Comparably, marketers must also think mobile-first design, with 68% of male smartphone users likely to make purchases thanks to mobile ads (Honigman, 2013). It is no surprise that subscription commerce services like Dollar Shave Club, Trunk Club, and Five Four Club are growing in popularity, as they allow men to get exactly what they need in a streamlined way (Izquieta, 2012). Rather than adding an extra step by creating another grooming specific offering, brands should consider partnering with fashion services to provide men the ability to purchase grooming in a place where they are already shopping.
Fuel: Next, brands must fuel the movement via imagery and communications that appeal to men on a personal level. New research has found that today, exaggerated male stereotypes have a negative impact on men’s willingness to try a product (Otnes & Tuncay-Zayer, 2012). In a recent survey, an astonishing 65% of men responded that, “No commercial portrayals of men are accurate” (Étienne, 2014). Companies must create campaigns centered on the modern depictions of realistic male roles, such as “The Dad”, the “Dedicated Partner,” and the “Open Minded Millennial.”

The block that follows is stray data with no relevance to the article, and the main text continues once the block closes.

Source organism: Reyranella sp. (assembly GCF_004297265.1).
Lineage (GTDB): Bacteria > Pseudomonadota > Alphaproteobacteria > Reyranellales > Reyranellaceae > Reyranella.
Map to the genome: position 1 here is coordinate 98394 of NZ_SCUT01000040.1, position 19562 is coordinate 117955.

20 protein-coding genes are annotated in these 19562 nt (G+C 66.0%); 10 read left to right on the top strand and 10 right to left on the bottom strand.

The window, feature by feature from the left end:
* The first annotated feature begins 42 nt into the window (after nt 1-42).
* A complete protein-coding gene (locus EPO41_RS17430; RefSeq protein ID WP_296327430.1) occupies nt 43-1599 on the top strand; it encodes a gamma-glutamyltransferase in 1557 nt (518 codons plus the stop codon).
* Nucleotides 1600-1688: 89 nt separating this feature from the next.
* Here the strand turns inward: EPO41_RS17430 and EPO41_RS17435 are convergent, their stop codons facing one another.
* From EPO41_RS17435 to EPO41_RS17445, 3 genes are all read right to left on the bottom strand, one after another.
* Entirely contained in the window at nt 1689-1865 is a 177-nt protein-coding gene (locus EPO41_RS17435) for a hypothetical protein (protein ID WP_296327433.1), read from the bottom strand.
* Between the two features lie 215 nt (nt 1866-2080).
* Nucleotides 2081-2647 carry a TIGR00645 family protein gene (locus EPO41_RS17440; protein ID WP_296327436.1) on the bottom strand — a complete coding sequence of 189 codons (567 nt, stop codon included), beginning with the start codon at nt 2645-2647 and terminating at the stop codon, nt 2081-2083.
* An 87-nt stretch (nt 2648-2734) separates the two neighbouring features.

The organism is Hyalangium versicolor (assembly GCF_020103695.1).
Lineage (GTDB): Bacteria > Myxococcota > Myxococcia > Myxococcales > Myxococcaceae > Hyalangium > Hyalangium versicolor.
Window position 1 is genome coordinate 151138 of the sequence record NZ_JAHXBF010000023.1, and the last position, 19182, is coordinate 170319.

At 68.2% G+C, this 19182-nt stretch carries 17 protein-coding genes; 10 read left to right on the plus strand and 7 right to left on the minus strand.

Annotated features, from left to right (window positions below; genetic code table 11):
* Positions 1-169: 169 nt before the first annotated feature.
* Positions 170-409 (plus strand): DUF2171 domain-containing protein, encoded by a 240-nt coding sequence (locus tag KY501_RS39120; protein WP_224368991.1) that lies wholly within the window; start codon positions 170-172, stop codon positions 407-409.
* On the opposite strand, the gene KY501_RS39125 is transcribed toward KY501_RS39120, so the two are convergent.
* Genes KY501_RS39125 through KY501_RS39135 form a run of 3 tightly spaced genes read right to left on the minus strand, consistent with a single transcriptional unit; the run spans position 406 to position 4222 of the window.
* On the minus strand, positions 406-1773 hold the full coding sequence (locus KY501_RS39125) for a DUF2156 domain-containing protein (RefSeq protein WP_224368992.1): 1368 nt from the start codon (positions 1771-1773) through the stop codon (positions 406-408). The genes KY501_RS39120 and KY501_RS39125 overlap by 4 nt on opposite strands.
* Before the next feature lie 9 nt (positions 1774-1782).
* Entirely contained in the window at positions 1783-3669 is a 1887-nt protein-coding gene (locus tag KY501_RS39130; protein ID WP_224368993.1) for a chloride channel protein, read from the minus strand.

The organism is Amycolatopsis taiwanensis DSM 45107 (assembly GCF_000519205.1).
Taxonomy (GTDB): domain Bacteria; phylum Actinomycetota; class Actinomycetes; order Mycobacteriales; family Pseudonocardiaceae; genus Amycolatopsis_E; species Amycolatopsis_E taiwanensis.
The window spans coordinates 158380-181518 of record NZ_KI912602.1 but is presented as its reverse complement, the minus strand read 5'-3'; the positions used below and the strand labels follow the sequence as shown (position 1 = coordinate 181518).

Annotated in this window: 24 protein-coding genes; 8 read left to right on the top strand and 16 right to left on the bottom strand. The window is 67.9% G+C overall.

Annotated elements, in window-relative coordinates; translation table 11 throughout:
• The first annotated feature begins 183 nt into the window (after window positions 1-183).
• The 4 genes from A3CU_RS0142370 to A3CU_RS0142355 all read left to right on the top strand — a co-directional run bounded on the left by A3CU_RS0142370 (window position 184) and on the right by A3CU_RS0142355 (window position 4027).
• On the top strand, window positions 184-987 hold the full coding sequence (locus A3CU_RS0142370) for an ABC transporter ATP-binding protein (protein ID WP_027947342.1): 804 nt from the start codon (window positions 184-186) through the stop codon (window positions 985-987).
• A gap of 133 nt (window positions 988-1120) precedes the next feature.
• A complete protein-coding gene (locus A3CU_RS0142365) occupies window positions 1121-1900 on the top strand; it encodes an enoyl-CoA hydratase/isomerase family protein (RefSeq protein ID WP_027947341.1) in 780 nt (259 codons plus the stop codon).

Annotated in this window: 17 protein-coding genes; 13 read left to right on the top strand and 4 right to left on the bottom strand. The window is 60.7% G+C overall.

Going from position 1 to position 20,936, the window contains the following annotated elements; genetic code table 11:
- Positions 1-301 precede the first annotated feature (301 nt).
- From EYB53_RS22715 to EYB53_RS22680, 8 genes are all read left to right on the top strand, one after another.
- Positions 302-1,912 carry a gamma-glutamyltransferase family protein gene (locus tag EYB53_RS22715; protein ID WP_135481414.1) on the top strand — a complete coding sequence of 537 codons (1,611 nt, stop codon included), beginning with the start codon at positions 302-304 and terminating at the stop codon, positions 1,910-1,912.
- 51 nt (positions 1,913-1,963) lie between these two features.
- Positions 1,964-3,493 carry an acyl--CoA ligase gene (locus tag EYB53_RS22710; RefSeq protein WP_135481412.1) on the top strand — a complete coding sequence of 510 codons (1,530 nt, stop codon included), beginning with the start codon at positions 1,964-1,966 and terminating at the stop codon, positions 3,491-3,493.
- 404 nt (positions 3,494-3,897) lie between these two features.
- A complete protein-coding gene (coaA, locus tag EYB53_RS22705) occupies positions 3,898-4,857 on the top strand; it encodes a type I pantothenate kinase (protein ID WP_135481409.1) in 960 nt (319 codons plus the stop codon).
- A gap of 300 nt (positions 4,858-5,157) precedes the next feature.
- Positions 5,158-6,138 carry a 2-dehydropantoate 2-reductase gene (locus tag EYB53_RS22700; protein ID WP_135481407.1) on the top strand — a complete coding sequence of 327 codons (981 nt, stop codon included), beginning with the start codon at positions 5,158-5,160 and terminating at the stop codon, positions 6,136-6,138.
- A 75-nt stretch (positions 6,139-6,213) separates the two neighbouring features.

To promote their Chrome web browser, Google appealed to men’s softer side with an ad called “Dear Sophie,” which depicts a father sending his daughter photos, emails, and other memories in Gmail from the day she was born for her to read when she is older. By portraying technology as a facilitator of love, Google connected with men, not by highlighting technical benefits like speed or new apps, but by forging an emotional and relatable connection that appealed to men’s desire to be good fathers (Miller, 2011). In grooming, don’t hide the men. Men must be present in beauty and grooming campaigns and POS visuals at all touch points. Combining modern imagery reflective of the “new masculinity” with products that target authentic needs is key to fueling a more sophisticated men’s grooming market.